I read the Editor’s thoughts in the July 11th edition and want to give a more nuanced analysis of why I firmly reject a Rainbow Crosswalk. I in no way doubt the motive and sincerity of those who are pushing for this to happen. However, I must firmly hold the line. Not because I am a “White Male Christian,” which I am not, but because I am a secular individual who values a neutral use of our public spaces more so than any other value.
It is dangerous to give one particular ideology special privileges in the public sphere. Ever since the American and French Revolutions, western societies have allowed less and less invasion of the public realm by non-neutral forces. Gone are the days of public declaration voting, as are the days of universal suffrage by secret ballot. Slowly but surely the marriage between public services and religious denominations has been replaced by secular public services with no ideology besides modest patriotism to the nation states they serve.

Why would anybody propose going in the wrong direction? I have heard the arguments before. The idea that, in this case, LGBT individuals have been so suppressed historically, we must acknowledge this and give them a special exception to our “not in the public realm” rule. I would like to outline why this is not only a step backwards, but also counterproductive. The Editor noted that upon coming to Valemount, he was somehow “surprised” by how tolerant this town was/is given its small size. First of all, he is right, but I want to ask why then would you propose upsetting this balance? How did this town achieve this end? By resisting the attempts of individuals to invade the public space with their ideologies. If the Editor thinks that there were never any attempts to erect a nativity scene on public land, he is very mistaken. Or how often local teachers had to firmly hold the line on the importance of a neutral, secular education in the face of overzealous parents who maybe should have moved to a town where private religious school was available. It is because of this quiet and relatively non-combative secularism that I decided to move back to this “surprisingly open” small town after university when I was all about ideals and openness almost to a fault.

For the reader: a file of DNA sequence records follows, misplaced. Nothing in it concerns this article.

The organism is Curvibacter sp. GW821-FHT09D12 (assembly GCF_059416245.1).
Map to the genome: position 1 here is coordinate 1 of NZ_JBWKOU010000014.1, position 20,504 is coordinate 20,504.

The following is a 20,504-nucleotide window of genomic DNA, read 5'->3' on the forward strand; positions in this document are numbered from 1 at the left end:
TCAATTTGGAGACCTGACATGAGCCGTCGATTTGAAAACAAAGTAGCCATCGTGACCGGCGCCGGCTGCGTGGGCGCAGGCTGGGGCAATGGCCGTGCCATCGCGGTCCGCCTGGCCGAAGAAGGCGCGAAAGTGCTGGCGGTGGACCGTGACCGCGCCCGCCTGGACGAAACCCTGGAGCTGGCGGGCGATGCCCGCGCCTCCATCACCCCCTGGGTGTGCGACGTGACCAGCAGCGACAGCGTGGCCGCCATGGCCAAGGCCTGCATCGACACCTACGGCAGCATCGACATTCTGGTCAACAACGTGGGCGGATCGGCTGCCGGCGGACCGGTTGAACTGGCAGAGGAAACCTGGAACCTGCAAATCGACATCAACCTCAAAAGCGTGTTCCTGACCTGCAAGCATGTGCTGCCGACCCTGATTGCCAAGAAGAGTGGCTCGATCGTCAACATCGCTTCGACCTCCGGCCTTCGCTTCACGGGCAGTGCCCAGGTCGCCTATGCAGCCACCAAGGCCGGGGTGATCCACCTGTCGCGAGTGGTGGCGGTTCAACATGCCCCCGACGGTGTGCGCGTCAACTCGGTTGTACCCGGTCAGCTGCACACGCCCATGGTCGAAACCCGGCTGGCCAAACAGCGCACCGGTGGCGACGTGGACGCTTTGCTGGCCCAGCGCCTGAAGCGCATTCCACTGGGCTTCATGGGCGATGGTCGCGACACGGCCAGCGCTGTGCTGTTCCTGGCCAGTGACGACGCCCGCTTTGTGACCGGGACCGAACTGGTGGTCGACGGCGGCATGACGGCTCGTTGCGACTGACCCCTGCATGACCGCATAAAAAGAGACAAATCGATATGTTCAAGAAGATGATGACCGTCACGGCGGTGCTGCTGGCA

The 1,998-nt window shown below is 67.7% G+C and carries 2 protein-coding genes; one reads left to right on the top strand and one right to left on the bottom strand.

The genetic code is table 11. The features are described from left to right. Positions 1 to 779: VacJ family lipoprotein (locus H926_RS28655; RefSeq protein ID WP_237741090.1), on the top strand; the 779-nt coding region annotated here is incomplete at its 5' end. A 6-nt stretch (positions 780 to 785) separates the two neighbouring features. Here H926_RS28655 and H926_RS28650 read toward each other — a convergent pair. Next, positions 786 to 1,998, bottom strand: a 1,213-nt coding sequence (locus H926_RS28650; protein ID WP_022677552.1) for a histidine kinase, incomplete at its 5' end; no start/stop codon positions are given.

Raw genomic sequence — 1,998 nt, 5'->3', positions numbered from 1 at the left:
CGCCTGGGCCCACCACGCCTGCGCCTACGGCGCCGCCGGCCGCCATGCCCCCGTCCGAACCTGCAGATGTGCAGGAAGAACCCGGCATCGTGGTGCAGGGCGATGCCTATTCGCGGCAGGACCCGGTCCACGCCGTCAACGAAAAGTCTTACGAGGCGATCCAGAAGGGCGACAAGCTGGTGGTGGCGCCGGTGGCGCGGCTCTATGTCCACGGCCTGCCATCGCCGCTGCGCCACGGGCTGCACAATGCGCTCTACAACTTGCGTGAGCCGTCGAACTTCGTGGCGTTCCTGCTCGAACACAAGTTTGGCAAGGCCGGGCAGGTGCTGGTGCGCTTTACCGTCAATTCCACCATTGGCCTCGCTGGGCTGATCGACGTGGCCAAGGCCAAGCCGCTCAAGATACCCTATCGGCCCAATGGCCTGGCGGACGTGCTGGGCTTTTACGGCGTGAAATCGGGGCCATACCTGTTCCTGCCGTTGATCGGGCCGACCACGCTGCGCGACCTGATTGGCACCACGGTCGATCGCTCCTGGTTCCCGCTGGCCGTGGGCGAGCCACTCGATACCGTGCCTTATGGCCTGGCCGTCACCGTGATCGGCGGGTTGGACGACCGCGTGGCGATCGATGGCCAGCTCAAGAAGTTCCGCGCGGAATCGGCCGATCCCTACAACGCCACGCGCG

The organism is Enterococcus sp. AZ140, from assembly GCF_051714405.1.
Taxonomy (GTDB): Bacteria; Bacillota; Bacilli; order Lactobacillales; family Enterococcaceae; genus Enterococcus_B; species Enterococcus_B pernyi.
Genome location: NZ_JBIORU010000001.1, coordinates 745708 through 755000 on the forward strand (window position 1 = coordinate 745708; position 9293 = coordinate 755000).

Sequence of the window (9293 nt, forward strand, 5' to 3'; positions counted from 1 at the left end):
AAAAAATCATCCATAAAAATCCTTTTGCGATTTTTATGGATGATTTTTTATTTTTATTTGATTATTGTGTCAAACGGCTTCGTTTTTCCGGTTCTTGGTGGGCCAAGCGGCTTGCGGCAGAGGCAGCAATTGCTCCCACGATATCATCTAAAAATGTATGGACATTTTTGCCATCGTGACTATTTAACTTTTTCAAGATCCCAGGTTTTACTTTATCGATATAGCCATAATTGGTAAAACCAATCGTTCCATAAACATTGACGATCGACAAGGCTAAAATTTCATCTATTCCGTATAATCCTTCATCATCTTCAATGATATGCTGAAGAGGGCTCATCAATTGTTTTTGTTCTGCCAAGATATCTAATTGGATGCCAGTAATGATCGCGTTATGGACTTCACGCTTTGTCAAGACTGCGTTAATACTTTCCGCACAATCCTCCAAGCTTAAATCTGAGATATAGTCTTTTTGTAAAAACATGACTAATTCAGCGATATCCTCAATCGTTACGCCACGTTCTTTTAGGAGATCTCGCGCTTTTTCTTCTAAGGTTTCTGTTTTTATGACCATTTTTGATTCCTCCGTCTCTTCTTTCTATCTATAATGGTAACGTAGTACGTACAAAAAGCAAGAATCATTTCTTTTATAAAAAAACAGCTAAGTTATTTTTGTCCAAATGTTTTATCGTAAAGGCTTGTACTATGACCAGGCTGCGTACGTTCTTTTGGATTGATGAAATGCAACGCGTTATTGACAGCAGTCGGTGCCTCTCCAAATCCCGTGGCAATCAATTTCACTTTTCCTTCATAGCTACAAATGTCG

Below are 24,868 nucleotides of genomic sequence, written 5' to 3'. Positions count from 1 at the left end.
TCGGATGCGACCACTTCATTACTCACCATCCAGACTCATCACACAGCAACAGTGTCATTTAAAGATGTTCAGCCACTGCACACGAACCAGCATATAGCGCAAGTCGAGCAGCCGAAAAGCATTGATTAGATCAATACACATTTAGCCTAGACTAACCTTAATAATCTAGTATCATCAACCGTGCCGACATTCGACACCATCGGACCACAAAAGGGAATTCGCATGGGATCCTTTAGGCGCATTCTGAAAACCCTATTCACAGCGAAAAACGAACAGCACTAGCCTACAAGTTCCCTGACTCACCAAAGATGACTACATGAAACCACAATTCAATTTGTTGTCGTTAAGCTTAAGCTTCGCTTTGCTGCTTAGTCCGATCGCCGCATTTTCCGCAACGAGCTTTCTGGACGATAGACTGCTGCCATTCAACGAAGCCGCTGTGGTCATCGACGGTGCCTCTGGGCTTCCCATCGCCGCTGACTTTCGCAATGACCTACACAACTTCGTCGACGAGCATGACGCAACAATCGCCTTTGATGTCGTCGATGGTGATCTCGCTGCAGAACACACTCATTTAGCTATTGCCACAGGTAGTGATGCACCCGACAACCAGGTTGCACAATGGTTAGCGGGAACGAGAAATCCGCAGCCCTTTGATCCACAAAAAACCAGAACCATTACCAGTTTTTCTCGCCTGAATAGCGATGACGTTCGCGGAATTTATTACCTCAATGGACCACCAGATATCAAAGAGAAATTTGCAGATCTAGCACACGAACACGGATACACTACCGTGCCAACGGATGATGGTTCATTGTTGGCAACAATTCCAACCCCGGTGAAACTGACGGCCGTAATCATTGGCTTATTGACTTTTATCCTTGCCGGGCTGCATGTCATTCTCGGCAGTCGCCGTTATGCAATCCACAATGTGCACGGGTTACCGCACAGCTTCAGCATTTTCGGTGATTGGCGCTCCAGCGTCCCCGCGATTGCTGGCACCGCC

Hold the line on secularism. And if you are arguing that the rainbow flag is NOT a political symbol of a political ideology, read some more. Ask the Toronto Police force what is feels like to be banned from a pride parade. Or the

Conservative Party of Alberta for that matter. The Editor made a huge projection slip by implying that people think a rainbow crosswalk might be a “conversion” attempt. This is laughable. Paint is indelible. Painting the public sphere is a privilege, not a right. I want to explain how we can have a noble goal of public support without violating the sacred principle of neutral public spaces.

I applaud the Gathering Tree on their rainbow bench. It is a private business and private property is the domain of the owners. Further, I admire the owner for personally taking responsibility. For all of the cheap talk I hear from people about supporting the Rainbow Crosswalk, I sure did not see a lot of rainbow flags flying from private homes. We have a word for this, it is called slactivism. In other words, somebody who is trying to chicken out of the true costs to trying to implement their ideals on the broader world. In other words, get the village to bear the load and potential backlash of an ideal you are personally not willing to take any risks to achieve. There was one local family who did fly a pride flag during June. I applaud this. Banners, again, not indelible. A single pride day is reasonable, we have Remembrance Day, Labour Day, Victoria Day, and all of these have less-than-neutral ideologies attached. But a permanent symbol on public property? No.

Our primary job is to be a good and un-antagonistic neighbour. Our local government’s job is to provide water, sewer and roads in an utterly un-ideological way.

Joseph Nusse
Valemount, BC